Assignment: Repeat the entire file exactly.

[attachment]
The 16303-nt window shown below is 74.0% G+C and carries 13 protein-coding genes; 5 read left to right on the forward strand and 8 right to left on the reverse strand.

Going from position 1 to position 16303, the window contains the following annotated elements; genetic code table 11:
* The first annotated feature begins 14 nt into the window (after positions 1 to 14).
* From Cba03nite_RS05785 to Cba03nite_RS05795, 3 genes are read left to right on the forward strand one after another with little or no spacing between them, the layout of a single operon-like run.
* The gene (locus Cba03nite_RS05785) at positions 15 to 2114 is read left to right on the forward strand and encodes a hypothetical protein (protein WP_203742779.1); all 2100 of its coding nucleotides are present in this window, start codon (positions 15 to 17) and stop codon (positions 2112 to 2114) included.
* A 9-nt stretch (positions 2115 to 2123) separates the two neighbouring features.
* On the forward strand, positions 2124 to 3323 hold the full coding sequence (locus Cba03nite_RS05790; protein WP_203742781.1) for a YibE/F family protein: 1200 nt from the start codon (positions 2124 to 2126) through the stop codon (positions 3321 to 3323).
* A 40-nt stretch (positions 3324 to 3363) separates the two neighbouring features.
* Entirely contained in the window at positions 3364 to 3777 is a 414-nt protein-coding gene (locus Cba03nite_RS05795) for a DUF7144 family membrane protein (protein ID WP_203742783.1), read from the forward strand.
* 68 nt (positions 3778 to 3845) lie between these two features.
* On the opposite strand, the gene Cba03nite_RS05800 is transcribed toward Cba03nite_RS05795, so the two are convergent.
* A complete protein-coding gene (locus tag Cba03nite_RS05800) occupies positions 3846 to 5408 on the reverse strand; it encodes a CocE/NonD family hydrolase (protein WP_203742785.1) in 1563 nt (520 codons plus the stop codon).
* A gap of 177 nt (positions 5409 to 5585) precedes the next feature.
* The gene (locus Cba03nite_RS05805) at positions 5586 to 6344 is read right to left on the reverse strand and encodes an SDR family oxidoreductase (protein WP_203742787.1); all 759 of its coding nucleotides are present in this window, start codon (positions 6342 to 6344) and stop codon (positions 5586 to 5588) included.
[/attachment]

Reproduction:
The 16303-nt window shown below is 74.0% G+C and carries 13 protein-coding genes; 5 read left to right on the forward strand and 8 right to left on the reverse strand.

Going from position 1 to position 16303, the window contains the following annotated elements; genetic code table 11:
* The first annotated feature begins 14 nt into the window (after positions 1 to 14).
* From Cba03nite_RS05785 to Cba03nite_RS05795, 3 genes are read left to right on the forward strand one after another with little or no spacing between them, the layout of a single operon-like run.
* The gene (locus Cba03nite_RS05785) at positions 15 to 2114 is read left to right on the forward strand and encodes a hypothetical protein (protein WP_203742779.1); all 2100 of its coding nucleotides are present in this window, start codon (positions 15 to 17) and stop codon (positions 2112 to 2114) included.
* A 9-nt stretch (positions 2115 to 2123) separates the two neighbouring features.
* On the forward strand, positions 2124 to 3323 hold the full coding sequence (locus Cba03nite_RS05790; protein WP_203742781.1) for a YibE/F family protein: 1200 nt from the start codon (positions 2124 to 2126) through the stop codon (positions 3321 to 3323).
* A 40-nt stretch (positions 3324 to 3363) separates the two neighbouring features.
* Entirely contained in the window at positions 3364 to 3777 is a 414-nt protein-coding gene (locus Cba03nite_RS05795) for a DUF7144 family membrane protein (protein ID WP_203742783.1), read from the forward strand.
* 68 nt (positions 3778 to 3845) lie between these two features.
* On the opposite strand, the gene Cba03nite_RS05800 is transcribed toward Cba03nite_RS05795, so the two are convergent.
* A complete protein-coding gene (locus tag Cba03nite_RS05800) occupies positions 3846 to 5408 on the reverse strand; it encodes a CocE/NonD family hydrolase (protein WP_203742785.1) in 1563 nt (520 codons plus the stop codon).
* A gap of 177 nt (positions 5409 to 5585) precedes the next feature.
* The gene (locus Cba03nite_RS05805) at positions 5586 to 6344 is read right to left on the reverse strand and encodes an SDR family oxidoreductase (protein WP_203742787.1); all 759 of its coding nucleotides are present in this window, start codon (positions 6342 to 6344) and stop codon (positions 5586 to 5588) included.